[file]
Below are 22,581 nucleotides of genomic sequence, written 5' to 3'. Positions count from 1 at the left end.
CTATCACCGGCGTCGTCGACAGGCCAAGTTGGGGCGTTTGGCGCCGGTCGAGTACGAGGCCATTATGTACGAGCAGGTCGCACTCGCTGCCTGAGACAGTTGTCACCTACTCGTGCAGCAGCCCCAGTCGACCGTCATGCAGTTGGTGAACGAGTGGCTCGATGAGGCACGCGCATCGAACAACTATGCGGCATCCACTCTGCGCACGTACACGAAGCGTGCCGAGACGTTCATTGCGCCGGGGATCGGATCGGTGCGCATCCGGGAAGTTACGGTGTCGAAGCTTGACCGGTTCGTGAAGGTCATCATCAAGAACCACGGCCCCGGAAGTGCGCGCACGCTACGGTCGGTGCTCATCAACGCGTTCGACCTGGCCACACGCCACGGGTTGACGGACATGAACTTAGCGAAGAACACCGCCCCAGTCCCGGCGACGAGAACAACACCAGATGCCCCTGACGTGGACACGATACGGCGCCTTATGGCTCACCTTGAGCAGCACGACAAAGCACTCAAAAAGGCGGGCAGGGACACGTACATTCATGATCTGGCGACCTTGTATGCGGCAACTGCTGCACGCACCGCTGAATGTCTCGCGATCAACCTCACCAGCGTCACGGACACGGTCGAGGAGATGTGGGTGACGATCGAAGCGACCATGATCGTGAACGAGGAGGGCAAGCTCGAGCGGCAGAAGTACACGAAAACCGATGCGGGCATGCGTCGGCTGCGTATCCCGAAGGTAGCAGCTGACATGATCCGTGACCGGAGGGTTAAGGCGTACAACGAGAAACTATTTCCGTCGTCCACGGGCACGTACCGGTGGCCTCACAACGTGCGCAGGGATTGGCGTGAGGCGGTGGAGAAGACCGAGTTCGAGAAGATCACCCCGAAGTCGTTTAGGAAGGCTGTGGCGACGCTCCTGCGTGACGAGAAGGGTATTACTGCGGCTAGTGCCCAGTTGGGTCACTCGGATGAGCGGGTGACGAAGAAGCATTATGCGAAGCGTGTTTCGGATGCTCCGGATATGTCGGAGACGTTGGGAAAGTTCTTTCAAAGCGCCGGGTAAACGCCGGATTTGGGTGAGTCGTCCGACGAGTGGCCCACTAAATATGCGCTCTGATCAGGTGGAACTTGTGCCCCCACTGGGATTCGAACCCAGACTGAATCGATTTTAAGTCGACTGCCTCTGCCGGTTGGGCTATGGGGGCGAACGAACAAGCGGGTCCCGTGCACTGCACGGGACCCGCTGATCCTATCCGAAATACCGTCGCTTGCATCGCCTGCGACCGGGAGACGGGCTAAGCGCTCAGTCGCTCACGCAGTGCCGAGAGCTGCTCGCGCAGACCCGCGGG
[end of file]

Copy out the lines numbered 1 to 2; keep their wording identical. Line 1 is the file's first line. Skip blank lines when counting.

Below are 22,581 nucleotides of genomic sequence, written 5' to 3'. Positions count from 1 at the left end.
CTATCACCGGCGTCGTCGACAGGCCAAGTTGGGGCGTTTGGCGCCGGTCGAGTACGAGGCCATTATGTACGAGCAGGTCGCACTCGCTGCCTGAGACAGTTGTCACCTACTCGTGCAGCAGCCCCAGTCGACCGTCATGCAGTTGGTGAACGAGTGGCTCGATGAGGCACGCGCATCGAACAACTATGCGGCATCCACTCTGCGCACGTACACGAAGCGTGCCGAGACGTTCATTGCGCCGGGGATCGGATCGGTGCGCATCCGGGAAGTTACGGTGTCGAAGCTTGACCGGTTCGTGAAGGTCATCATCAAGAACCACGGCCCCGGAAGTGCGCGCACGCTACGGTCGGTGCTCATCAACGCGTTCGACCTGGCCACACGCCACGGGTTGACGGACATGAACTTAGCGAAGAACACCGCCCCAGTCCCGGCGACGAGAACAACACCAGATGCCCCTGACGTGGACACGATACGGCGCCTTATGGCTCACCTTGAGCAGCACGACAAAGCACTCAAAAAGGCGGGCAGGGACACGTACATTCATGATCTGGCGACCTTGTATGCGGCAACTGCTGCACGCACCGCTGAATGTCTCGCGATCAACCTCACCAGCGTCACGGACACGGTCGAGGAGATGTGGGTGACGATCGAAGCGACCATGATCGTGAACGAGGAGGGCAAGCTCGAGCGGCAGAAGTACACGAAAACCGATGCGGGCATGCGTCGGCTGCGTATCCCGAAGGTAGCAGCTGACATGATCCGTGACCGGAGGGTTAAGGCGTACAACGAGAAACTATTTCCGTCGTCCACGGGCACGTACCGGTGGCCTCACAACGTGCGCAGGGATTGGCGTGAGGCGGTGGAGAAGACCGAGTTCGAGAAGATCACCCCGAAGTCGTTTAGGAAGGCTGTGGCGACGCTCCTGCGTGACGAGAAGGGTATTACTGCGGCTAGTGCCCAGTTGGGTCACTCGGATGAGCGGGTGACGAAGAAGCATTATGCGAAGCGTGTTTCGGATGCTCCGGATATGTCGGAGACGTTGGGAAAGTTCTTTCAAAGCGCCGGGTAAACGCCGGATTTGGGTGAGTCGTCCGACGAGTGGCCCACTAAATATGCGCTCTGATCAGGTGGAACTTGTGCCCCCACTGGGATTCGAACCCAGACTGAATCGATTTTAAGTCGACTGCCTCTGCCGGTTGGGCTATGGGGGCGAACGAACAAGCGGGTCCCGTGCACTGCACGGGACCCGCTGATCCTATCCGAAATACCGTCGCTTGCATCGCCTGCGACCGGGAGACGGGCTAAGCGCTCAGTCGCTCACGCAGTGCCGAGAGCTGCTCGCGCAGACCCGCGGG